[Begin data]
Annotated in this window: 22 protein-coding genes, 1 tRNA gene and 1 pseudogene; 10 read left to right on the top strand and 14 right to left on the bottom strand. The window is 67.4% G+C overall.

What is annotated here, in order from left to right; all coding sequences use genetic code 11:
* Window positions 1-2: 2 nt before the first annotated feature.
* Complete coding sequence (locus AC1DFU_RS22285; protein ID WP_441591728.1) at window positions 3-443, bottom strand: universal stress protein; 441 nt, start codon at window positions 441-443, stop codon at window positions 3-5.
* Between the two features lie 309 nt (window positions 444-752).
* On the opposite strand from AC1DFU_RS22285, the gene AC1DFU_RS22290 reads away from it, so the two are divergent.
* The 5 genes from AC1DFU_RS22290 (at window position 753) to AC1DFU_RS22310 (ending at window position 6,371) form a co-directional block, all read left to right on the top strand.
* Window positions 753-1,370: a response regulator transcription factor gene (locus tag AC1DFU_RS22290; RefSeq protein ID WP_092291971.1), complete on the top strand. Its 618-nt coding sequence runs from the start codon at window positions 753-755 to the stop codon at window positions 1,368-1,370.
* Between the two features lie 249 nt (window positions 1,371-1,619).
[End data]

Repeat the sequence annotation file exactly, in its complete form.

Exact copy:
Annotated in this window: 22 protein-coding genes, 1 tRNA gene and 1 pseudogene; 10 read left to right on the top strand and 14 right to left on the bottom strand. The window is 67.4% G+C overall.

What is annotated here, in order from left to right; all coding sequences use genetic code 11:
* Window positions 1-2: 2 nt before the first annotated feature.
* Complete coding sequence (locus AC1DFU_RS22285; protein ID WP_441591728.1) at window positions 3-443, bottom strand: universal stress protein; 441 nt, start codon at window positions 441-443, stop codon at window positions 3-5.
* Between the two features lie 309 nt (window positions 444-752).
* On the opposite strand from AC1DFU_RS22285, the gene AC1DFU_RS22290 reads away from it, so the two are divergent.
* The 5 genes from AC1DFU_RS22290 (at window position 753) to AC1DFU_RS22310 (ending at window position 6,371) form a co-directional block, all read left to right on the top strand.
* Window positions 753-1,370: a response regulator transcription factor gene (locus tag AC1DFU_RS22290; RefSeq protein ID WP_092291971.1), complete on the top strand. Its 618-nt coding sequence runs from the start codon at window positions 753-755 to the stop codon at window positions 1,368-1,370.
* Between the two features lie 249 nt (window positions 1,371-1,619).